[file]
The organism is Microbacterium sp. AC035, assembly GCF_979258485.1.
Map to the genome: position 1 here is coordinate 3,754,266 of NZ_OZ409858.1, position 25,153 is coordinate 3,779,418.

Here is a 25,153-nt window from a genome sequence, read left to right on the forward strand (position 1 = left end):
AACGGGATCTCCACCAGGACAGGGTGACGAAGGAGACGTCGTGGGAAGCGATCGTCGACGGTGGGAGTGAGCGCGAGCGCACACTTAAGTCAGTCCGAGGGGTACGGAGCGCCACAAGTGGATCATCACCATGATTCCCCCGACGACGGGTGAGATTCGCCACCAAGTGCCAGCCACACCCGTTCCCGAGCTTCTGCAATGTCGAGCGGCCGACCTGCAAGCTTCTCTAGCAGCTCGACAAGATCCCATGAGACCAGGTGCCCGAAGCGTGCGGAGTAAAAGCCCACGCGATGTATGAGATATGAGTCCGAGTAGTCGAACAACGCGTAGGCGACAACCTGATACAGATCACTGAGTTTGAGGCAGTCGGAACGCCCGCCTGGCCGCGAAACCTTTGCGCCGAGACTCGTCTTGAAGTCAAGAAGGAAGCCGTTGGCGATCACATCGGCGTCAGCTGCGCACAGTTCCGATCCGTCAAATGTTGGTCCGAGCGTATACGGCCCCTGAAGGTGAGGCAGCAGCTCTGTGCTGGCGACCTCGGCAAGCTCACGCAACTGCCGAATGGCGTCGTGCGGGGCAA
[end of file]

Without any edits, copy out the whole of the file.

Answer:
The organism is Microbacterium sp. AC035, assembly GCF_979258485.1.
Map to the genome: position 1 here is coordinate 3,754,266 of NZ_OZ409858.1, position 25,153 is coordinate 3,779,418.

Here is a 25,153-nt window from a genome sequence, read left to right on the forward strand (position 1 = left end):
AACGGGATCTCCACCAGGACAGGGTGACGAAGGAGACGTCGTGGGAAGCGATCGTCGACGGTGGGAGTGAGCGCGAGCGCACACTTAAGTCAGTCCGAGGGGTACGGAGCGCCACAAGTGGATCATCACCATGATTCCCCCGACGACGGGTGAGATTCGCCACCAAGTGCCAGCCACACCCGTTCCCGAGCTTCTGCAATGTCGAGCGGCCGACCTGCAAGCTTCTCTAGCAGCTCGACAAGATCCCATGAGACCAGGTGCCCGAAGCGTGCGGAGTAAAAGCCCACGCGATGTATGAGATATGAGTCCGAGTAGTCGAACAACGCGTAGGCGACAACCTGATACAGATCACTGAGTTTGAGGCAGTCGGAACGCCCGCCTGGCCGCGAAACCTTTGCGCCGAGACTCGTCTTGAAGTCAAGAAGGAAGCCGTTGGCGATCACATCGGCGTCAGCTGCGCACAGTTCCGATCCGTCAAATGTTGGTCCGAGCGTATACGGCCCCTGAAGGTGAGGCAGCAGCTCTGTGCTGGCGACCTCGGCAAGCTCACGCAACTGCCGAATGGCGTCGTGCGGGGCAA